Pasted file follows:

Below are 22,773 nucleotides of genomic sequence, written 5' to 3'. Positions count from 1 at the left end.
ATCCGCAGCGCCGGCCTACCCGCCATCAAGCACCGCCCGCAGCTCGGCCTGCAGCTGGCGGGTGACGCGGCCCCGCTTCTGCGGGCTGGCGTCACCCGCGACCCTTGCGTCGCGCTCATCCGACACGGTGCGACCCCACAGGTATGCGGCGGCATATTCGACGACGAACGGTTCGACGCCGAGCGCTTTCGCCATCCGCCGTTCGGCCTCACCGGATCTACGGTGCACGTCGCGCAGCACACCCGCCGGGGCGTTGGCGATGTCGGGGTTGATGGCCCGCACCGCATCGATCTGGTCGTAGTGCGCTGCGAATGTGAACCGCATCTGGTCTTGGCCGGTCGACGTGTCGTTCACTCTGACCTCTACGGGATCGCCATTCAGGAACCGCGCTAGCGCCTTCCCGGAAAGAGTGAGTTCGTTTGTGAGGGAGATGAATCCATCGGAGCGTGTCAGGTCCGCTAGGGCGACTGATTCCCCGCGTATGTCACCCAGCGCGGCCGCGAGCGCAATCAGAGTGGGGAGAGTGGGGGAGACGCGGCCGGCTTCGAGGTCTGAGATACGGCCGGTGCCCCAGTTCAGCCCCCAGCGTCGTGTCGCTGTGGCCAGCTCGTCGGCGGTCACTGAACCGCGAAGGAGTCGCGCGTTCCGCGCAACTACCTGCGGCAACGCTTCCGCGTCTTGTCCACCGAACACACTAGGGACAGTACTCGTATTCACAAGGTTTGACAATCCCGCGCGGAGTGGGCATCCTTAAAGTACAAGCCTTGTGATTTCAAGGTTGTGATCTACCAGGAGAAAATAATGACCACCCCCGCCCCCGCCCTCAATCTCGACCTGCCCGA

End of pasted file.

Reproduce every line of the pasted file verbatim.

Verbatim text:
Below are 22,773 nucleotides of genomic sequence, written 5' to 3'. Positions count from 1 at the left end.
ATCCGCAGCGCCGGCCTACCCGCCATCAAGCACCGCCCGCAGCTCGGCCTGCAGCTGGCGGGTGACGCGGCCCCGCTTCTGCGGGCTGGCGTCACCCGCGACCCTTGCGTCGCGCTCATCCGACACGGTGCGACCCCACAGGTATGCGGCGGCATATTCGACGACGAACGGTTCGACGCCGAGCGCTTTCGCCATCCGCCGTTCGGCCTCACCGGATCTACGGTGCACGTCGCGCAGCACACCCGCCGGGGCGTTGGCGATGTCGGGGTTGATGGCCCGCACCGCATCGATCTGGTCGTAGTGCGCTGCGAATGTGAACCGCATCTGGTCTTGGCCGGTCGACGTGTCGTTCACTCTGACCTCTACGGGATCGCCATTCAGGAACCGCGCTAGCGCCTTCCCGGAAAGAGTGAGTTCGTTTGTGAGGGAGATGAATCCATCGGAGCGTGTCAGGTCCGCTAGGGCGACTGATTCCCCGCGTATGTCACCCAGCGCGGCCGCGAGCGCAATCAGAGTGGGGAGAGTGGGGGAGACGCGGCCGGCTTCGAGGTCTGAGATACGGCCGGTGCCCCAGTTCAGCCCCCAGCGTCGTGTCGCTGTGGCCAGCTCGTCGGCGGTCACTGAACCGCGAAGGAGTCGCGCGTTCCGCGCAACTACCTGCGGCAACGCTTCCGCGTCTTGTCCACCGAACACACTAGGGACAGTACTCGTATTCACAAGGTTTGACAATCCCGCGCGGAGTGGGCATCCTTAAAGTACAAGCCTTGTGATTTCAAGGTTGTGATCTACCAGGAGAAAATAATGACCACCCCCGCCCCCGCCCTCAATCTCGACCTGCCCGA